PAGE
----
Executive orders are instructions from the President of the United States to federal agencies that often have the same authority as the law. Administrative ordinances have been a means for presidents and government officials to elevate their power to sometimes controversial levels over the years. In most cases, questions about the enforcement of regulations and declarations are limited to one topic. However, it is useful to understand the underlying process of enforcement rules and declarations. Otherwise, readers may find that presidential instruments have no strict and swift rules. Administrative ordinances and proclamations include many different aspects of government and society that each must be approached individually.
Patterns Throughout the History
The main similarity pattern that is seen today is that the Presidents often only issued enforcement rules and proclamations under the Second Article of the Constitution (U.S. Constitution Article II). If one was to look at the history of executive orders, from 1861 to 1944, the Presidents issued 569 non-ritual and noteworthy declarations, accounting for 14% of all declarations issued during that period (Williams, 2020). At the same time, the Presidents issued 252 solemn proclamations (Williams, 2020). Non-ritual proclamations accounted for 69% of notable declarations during that period, and ceremonial declarations accounted for 31% (Williams, 2020). Another pattern is that some executive orders were revoked by the legislature or the judiciary, but that was less common (Cockerham & Crew, 2017). However, they are only temporary in the sense that the directives passed by the executive branch are easily revoked by the next governor.
Past President and Executive Order
An executive order is a written instruction from the President to act on the wishes of the President through the government. The past President’s ability to issue such orders must derive from the constitutional or federal law of our government system. In other words, the Executive Order can be used to exercise the powers that the Commander-in-Chief already possesses. The President has extensive federal law enforcement authority and has a major constitutional obligation to ensure that the law is properly enforced. Once he is retired, the enforcement regulations may be revoked, amended, or subject to exceptions by the President at any time, regardless of whether they were issued by the current President or his predecessor. A past President’s ability to set an executive order is valid until his authority is abolished, abolished, declared illegal, or expired in accordance with its terms. It means that until that moment, the past President has a chance to set a precedent for current presidents’ use of executive order. This is the case because the creator of the Constitution left a question of the administrative authority for interpretation.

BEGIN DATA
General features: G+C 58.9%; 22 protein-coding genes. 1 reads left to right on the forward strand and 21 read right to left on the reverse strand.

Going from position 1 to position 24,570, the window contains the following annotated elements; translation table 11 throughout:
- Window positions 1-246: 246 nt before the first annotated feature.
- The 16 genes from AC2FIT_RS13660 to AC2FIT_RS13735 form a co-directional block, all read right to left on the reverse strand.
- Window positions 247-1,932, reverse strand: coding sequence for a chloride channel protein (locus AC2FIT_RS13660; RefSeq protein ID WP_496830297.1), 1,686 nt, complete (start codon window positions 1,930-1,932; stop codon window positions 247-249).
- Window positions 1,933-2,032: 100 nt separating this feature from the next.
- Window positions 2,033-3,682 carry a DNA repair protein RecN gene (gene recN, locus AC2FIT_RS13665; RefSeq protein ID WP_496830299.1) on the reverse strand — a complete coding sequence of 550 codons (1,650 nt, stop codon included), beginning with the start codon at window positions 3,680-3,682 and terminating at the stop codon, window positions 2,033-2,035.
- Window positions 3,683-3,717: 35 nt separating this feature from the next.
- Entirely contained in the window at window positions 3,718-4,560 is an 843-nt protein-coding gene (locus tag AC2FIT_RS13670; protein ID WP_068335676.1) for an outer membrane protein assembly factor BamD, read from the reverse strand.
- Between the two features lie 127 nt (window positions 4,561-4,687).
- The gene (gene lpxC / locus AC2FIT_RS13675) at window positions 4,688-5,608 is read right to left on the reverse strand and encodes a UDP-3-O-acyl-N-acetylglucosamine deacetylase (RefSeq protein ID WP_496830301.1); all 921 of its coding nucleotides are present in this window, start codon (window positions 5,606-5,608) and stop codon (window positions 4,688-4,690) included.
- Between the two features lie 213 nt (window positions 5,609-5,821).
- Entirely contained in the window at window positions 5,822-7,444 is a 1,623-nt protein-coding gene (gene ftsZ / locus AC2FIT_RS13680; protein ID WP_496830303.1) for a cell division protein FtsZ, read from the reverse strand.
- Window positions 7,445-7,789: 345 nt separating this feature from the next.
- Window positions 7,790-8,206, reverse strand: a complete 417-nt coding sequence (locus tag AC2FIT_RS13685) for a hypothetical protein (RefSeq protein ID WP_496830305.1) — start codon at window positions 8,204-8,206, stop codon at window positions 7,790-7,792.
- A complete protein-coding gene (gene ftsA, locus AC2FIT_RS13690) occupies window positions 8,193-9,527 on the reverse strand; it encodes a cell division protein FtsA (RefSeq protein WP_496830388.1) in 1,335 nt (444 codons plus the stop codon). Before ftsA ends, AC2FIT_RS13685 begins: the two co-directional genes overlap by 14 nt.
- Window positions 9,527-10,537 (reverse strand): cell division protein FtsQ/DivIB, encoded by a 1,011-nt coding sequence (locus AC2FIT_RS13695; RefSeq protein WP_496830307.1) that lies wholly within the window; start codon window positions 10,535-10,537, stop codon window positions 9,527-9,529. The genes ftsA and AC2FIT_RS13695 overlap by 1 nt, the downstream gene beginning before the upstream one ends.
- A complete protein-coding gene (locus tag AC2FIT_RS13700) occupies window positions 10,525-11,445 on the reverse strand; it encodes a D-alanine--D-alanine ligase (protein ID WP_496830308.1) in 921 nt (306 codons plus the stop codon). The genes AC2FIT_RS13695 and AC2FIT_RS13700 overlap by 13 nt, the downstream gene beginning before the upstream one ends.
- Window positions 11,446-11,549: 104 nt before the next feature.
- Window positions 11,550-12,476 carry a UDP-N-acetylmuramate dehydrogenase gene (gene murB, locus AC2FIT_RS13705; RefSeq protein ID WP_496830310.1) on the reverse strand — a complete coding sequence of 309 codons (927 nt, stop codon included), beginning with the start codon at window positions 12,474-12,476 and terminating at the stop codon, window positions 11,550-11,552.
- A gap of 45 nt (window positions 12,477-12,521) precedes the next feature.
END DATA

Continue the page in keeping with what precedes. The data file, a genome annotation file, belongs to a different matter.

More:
An executive order is a legal statement addressed to government officials and administrative units that do not require legal regulation to be effective. In fact, administrative ordinances and proclamations cover so many areas of government and society that each must be judged on its own merit. Since the Constitution does not include enforcement ordinances or proclamations, there are no specific provisions in the Constitution that allow the President to issue them. Meanwhile, the Presidents have issued them since the founding of the republic.
Cockerham, A. G., & Crew Jr, R. E. (2017). Factors affecting governors’ decisions to issue executive orders. State and Local Government Review, 49(1), 6-14.
U.S. Constitution. Article II.
Williams, R. T. (2020). The Historical Presidency Unilateral Politics in the Traditional Era: Significant Executive Orders and Proclamations, 1861–1944. Presidential Studies Quarterly, 50(1), 146-162.